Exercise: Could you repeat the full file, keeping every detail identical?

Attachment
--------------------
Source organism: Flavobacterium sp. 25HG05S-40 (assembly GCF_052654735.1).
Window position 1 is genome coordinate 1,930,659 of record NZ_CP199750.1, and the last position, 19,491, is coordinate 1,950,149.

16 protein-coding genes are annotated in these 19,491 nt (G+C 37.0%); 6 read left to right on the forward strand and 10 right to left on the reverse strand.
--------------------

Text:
Source organism: Flavobacterium sp. 25HG05S-40 (assembly GCF_052654735.1).
Window position 1 is genome coordinate 1,930,659 of record NZ_CP199750.1, and the last position, 19,491, is coordinate 1,950,149.

16 protein-coding genes are annotated in these 19,491 nt (G+C 37.0%); 6 read left to right on the forward strand and 10 right to left on the reverse strand.